Hope probe ‘only the beginning’ of UAE's journey into deep space

Omran Sharaf, team leader of the Mars mission, tells 'The National' that Hope could be a template for future interplanetary missions

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The mission to Mars is "just the beginning" of the UAE's journey into deep space, a leading official at the country's space agency said.

Omran Sharaf, director of the Emirates Mars Mission, said Hope probe’s design could be repurposed for other interplanetary missions.

Emirati engineers are now equipped with the experience and skills to build spacecraft to explore other parts of space, he said.

Mr Sharaf spoke to The National a week after the UAE made history by becoming the fifth space agency to reach the Red Planet.

We do have the skills and the knowledge to sit at the same table with other engineers globally

“This platform is definitely the foundation for UAE’s future outer space exploration missions that will be developed,” he said.

“The main core of the spacecraft, system architecture, design and knowledge are some things that can definitely be re-used. Hopefully, there will be some innovation added to it, but, basically, this is the foundation.”

Hope was built by Emirati engineers, with the help of three leading American universities, for the Arab world’s first interplanetary mission.

It entered Mars' orbit on February 9 and will begin its science mission of studying the planet’s atmospheric conditions by April.

Engineers have designed and built Earth-observation satellites before, but working on Hope opened new doors for them.

Omran Sharaf, director of UAE Mars Mission, at a rress conference held after UAE Hope Probe reached Mars on Wednesday. 

Photo: Reem Mohammed / The National

The six-year-long journey of developing this mission helped Emiratis at Mohammed bin Rashid Space Centre learn the complexities involved with sending a spacecraft into deep space.

This included building scientific instruments and a propulsion system – a vital part of a spacecraft that enables it to enter a planet’s orbit and carry out manoeuvres in deep space using thrusters.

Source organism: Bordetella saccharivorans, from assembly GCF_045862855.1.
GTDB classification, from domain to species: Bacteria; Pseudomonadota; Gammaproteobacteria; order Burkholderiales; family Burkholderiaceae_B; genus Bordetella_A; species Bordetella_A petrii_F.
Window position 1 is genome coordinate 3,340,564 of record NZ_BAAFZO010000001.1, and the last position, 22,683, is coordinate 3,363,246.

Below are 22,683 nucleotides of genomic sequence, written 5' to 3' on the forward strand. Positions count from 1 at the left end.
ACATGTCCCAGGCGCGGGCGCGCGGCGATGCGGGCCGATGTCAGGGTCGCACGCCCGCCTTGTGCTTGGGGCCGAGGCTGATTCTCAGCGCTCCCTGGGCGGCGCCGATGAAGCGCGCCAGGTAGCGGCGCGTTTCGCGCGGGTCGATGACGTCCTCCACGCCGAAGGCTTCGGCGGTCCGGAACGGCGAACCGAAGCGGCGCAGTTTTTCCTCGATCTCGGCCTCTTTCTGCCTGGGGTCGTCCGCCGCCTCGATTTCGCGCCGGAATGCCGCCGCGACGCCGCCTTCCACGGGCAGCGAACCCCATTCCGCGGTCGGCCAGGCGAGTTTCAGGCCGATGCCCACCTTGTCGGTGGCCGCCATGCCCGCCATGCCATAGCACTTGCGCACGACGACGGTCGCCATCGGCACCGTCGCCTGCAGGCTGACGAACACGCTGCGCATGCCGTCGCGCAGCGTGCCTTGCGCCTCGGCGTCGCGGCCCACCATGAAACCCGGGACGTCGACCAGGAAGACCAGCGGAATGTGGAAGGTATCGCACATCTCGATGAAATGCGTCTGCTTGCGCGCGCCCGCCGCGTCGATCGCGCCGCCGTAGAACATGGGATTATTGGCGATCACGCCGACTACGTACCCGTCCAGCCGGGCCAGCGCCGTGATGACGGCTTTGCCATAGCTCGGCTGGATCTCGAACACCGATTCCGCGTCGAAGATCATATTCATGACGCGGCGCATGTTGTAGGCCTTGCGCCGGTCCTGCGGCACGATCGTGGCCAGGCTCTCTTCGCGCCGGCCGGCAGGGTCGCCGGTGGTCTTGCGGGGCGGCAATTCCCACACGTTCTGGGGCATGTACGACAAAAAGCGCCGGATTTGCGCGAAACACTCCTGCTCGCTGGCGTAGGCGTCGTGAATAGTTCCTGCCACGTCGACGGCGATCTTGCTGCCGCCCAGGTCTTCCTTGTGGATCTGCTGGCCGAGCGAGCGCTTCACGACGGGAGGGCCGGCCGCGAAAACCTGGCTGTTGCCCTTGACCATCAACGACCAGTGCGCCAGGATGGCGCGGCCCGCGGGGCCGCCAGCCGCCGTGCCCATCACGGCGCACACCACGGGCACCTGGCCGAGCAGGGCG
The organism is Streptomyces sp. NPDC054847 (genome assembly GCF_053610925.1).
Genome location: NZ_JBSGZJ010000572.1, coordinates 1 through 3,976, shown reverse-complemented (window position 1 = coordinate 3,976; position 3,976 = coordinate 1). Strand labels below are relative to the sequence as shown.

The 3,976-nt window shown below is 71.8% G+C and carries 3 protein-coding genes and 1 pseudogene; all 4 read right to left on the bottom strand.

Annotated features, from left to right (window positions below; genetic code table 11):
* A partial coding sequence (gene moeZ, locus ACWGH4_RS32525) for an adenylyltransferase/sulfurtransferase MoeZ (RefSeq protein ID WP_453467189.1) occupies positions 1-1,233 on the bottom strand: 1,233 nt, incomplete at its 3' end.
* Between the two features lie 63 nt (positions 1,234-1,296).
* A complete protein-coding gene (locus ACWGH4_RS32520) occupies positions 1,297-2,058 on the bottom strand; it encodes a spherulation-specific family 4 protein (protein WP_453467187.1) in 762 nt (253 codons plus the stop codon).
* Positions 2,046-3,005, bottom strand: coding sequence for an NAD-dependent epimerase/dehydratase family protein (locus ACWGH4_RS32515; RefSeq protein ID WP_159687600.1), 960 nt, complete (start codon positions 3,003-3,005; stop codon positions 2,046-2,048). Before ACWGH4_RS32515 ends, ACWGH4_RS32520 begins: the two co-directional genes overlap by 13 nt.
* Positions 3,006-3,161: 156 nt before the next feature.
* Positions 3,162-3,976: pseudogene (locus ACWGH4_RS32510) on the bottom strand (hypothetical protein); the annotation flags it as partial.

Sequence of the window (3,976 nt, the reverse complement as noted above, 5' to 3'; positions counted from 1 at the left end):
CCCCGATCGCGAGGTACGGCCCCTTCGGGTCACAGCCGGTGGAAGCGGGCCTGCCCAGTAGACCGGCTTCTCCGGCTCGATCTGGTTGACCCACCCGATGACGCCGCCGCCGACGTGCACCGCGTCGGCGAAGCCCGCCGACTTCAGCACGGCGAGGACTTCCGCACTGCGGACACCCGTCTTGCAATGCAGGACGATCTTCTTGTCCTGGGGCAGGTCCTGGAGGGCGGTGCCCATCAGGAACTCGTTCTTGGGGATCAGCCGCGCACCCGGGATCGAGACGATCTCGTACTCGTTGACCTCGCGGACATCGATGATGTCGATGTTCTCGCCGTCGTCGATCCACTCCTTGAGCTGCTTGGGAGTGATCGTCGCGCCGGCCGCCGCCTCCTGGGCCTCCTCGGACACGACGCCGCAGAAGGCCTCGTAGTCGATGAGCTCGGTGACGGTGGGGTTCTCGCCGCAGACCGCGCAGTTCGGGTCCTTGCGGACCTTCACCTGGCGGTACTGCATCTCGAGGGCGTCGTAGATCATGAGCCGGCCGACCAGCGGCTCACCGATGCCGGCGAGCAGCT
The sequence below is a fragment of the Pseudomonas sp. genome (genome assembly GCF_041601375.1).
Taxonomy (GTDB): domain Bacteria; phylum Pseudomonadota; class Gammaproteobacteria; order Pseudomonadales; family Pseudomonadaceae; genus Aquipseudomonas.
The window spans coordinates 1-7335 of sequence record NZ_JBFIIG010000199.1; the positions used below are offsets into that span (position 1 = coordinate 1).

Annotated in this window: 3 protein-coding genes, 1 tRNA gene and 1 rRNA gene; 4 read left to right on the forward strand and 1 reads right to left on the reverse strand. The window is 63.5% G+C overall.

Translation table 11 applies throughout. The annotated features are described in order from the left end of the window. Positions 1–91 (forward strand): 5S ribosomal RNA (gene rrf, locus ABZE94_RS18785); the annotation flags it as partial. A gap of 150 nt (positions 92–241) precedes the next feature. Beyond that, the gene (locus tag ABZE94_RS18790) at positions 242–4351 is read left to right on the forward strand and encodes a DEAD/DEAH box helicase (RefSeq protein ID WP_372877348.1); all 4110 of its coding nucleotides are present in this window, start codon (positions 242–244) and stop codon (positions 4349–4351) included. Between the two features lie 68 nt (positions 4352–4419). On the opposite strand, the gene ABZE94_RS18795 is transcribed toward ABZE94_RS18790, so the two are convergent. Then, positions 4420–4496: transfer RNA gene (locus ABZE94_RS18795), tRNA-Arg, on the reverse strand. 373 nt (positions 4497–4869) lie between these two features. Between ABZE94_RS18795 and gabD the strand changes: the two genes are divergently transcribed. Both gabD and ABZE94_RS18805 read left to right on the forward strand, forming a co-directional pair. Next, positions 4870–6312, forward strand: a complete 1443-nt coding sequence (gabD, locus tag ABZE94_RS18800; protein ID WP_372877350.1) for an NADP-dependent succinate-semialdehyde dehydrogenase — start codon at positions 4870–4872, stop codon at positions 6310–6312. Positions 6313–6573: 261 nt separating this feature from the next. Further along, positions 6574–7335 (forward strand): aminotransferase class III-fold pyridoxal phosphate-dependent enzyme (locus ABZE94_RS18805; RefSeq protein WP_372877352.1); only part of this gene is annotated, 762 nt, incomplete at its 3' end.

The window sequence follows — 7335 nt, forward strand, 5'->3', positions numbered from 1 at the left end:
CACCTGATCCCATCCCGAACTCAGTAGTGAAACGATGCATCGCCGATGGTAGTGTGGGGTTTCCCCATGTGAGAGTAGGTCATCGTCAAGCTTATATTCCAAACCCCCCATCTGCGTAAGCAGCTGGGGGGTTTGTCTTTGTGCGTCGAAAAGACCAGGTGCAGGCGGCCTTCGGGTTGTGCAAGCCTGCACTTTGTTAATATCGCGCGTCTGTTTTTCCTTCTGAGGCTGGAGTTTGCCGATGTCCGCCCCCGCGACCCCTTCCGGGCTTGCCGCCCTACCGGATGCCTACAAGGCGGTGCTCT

Hope's six thrusters fired for 27 minutes to help it decelerate from a speed of 120,000 kilometres per hour to 18,000 kph, allowing it be captured by Mars’ gravity.

Experienced engineers

Ayesha Al Sharafi is the lead engineer of Hope probe’s propulsion system, which played such a crucial part in ensuring the mission was a success.

“The knowledge was the biggest gain out of this project, especially when it comes to the propulsion system, which was not really a focus in the UAE’s space sector before,” she said.

“We were mostly focused on Earth observation missions, which really did not need high forces of thrust, but when we are given an interplanetary mission, propulsion becomes very critical.

“I think one of the most important factors is that today you have a propulsion engineer in the UAE. We do have the skills and the knowledge to sit at the same table with other engineers globally and discuss these systems.”

During Hope’s seven-month journey to Mars and with different phases of the mission approaching, engineers are also learning to operate and ensure the probe's health in space.

Mohsen Al Awadhi, the systems engineer, is responsible for carrying out the actions needed from Hope during each phase, for example what needs to be turned on, calibrated and putting a plan together to help scientists gather findings.

“It’s a stressful moment because you want to prove that what you have designed will actually will work for future missions,” he said.

“It has definitely opened new doors for us, but also for the coming generation who will be able to be a part of this.”

Improving quality

The Mars weather satellite has already taken an extraordinary image of the planet, which captured ice caps and volcanoes, by using one of its three scientific instruments.

The instruments aboard the spacecraft are the eXploration imager, ultraviolet and infrared spectrometre.

The Hope probe captured Olympus Mons, largest volcano in solar system, during sunrise.

“It’s an image that has scientific data because the eXploration imager is actually a scientific camera,” Mr Sharaf said.

“But, you cannot come up with scientific findings from just one image, we need multiple ones over a duration of time to compare and produce results.

“The first image is beautiful but, in future, the image quality will be significantly higher, because we'll have more set of images to calibrate and we’ll further improve the quality of the image.”

The next stages

Mr Sharaf said there are plans for future missions, which will be announced “at the right time”.

The focus currently remains on the probe capturing vital scientific data on the planet.

Hope will spend two years studying the planet’s upper and lower atmosphere and dynamic weather conditions. The mission could be extended for another two years.

Until April, engineers will be calibrating Hope’s instruments and systems, so it is ready for its science mission.